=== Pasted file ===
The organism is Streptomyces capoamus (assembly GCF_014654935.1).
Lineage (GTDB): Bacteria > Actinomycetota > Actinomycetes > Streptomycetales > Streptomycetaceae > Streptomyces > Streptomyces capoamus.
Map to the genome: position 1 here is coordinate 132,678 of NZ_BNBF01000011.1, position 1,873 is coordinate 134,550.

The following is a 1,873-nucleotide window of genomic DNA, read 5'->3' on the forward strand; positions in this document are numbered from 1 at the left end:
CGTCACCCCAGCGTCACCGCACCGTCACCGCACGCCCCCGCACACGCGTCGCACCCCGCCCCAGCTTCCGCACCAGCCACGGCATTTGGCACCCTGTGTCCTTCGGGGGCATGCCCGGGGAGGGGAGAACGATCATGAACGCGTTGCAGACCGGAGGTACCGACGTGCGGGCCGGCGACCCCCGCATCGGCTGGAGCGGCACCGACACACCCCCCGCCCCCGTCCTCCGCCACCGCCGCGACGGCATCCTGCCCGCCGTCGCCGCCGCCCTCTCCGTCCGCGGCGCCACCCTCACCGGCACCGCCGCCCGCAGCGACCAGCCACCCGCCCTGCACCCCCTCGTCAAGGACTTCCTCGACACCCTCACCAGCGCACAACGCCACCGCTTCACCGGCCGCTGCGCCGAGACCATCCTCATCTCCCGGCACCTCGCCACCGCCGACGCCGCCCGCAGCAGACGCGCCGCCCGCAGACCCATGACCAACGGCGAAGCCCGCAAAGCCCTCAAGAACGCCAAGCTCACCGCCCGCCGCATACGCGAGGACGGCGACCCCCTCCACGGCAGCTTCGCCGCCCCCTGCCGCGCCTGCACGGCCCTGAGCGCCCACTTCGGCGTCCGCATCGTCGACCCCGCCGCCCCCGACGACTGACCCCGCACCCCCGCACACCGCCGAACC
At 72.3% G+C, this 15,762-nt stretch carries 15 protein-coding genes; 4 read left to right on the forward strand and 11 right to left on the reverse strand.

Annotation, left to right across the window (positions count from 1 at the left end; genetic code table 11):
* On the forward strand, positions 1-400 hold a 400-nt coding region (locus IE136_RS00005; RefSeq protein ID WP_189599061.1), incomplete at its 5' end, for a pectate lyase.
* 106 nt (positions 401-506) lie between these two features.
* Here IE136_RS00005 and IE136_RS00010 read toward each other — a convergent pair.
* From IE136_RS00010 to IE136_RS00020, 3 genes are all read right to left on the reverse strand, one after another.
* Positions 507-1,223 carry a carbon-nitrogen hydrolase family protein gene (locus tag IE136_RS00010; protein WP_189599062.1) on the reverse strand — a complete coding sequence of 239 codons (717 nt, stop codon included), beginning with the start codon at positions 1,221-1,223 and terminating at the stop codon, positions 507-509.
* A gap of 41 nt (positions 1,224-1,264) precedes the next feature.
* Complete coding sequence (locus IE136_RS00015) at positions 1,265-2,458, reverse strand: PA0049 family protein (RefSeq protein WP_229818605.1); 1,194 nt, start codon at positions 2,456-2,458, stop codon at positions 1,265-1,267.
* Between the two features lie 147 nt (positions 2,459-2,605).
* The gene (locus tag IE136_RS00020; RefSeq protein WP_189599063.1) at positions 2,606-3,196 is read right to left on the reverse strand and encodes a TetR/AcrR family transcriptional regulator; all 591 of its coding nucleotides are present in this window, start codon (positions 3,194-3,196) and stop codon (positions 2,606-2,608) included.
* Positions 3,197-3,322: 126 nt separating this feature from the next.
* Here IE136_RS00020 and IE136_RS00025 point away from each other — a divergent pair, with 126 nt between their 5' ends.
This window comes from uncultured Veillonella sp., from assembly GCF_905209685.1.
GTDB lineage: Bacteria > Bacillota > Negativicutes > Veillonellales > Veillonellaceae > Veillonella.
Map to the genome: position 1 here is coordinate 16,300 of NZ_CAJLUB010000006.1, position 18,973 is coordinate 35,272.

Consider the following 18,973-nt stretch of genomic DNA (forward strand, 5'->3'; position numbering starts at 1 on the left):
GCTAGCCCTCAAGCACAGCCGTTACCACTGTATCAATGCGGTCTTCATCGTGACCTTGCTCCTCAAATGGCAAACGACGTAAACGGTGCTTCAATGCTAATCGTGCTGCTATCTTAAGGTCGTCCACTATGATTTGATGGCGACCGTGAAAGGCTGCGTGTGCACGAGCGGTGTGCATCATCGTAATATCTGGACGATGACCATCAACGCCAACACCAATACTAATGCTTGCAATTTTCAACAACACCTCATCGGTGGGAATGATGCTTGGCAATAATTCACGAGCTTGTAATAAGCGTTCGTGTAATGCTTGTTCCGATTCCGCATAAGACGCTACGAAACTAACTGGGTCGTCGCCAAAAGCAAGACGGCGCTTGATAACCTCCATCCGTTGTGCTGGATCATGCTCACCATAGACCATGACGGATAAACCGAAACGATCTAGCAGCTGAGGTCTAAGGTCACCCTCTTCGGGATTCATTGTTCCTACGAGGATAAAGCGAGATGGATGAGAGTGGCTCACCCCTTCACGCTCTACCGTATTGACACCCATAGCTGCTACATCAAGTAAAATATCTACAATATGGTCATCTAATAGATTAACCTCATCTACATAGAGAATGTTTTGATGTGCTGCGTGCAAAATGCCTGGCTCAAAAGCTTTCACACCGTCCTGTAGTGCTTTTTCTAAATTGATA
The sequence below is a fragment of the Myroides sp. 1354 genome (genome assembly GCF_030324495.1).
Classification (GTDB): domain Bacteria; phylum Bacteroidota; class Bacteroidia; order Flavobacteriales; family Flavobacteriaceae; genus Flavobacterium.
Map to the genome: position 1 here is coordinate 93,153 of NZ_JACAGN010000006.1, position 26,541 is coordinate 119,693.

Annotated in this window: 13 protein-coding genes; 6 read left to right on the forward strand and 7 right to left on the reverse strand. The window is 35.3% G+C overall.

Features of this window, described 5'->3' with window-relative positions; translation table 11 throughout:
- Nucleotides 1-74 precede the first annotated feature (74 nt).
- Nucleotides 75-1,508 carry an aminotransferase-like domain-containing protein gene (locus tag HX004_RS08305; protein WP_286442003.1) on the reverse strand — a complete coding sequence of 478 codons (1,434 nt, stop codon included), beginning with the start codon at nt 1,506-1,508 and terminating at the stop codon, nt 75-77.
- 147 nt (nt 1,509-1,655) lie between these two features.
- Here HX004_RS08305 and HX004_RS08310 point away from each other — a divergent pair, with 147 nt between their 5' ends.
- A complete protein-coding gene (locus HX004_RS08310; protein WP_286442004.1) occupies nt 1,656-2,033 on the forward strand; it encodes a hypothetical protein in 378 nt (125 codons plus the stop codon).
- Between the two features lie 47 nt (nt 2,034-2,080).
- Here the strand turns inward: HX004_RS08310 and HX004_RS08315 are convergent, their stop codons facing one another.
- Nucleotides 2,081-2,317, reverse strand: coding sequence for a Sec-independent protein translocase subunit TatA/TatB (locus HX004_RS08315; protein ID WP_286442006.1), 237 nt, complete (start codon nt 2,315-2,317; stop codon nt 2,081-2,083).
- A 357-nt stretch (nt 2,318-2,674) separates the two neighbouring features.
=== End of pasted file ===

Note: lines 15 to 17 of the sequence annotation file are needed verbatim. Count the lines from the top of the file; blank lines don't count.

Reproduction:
* Between the two features lie 147 nt (positions 2,459-2,605).
* The gene (locus tag IE136_RS00020; RefSeq protein WP_189599063.1) at positions 2,606-3,196 is read right to left on the reverse strand and encodes a TetR/AcrR family transcriptional regulator; all 591 of its coding nucleotides are present in this window, start codon (positions 3,194-3,196) and stop codon (positions 2,606-2,608) included.
* Positions 3,197-3,322: 126 nt separating this feature from the next.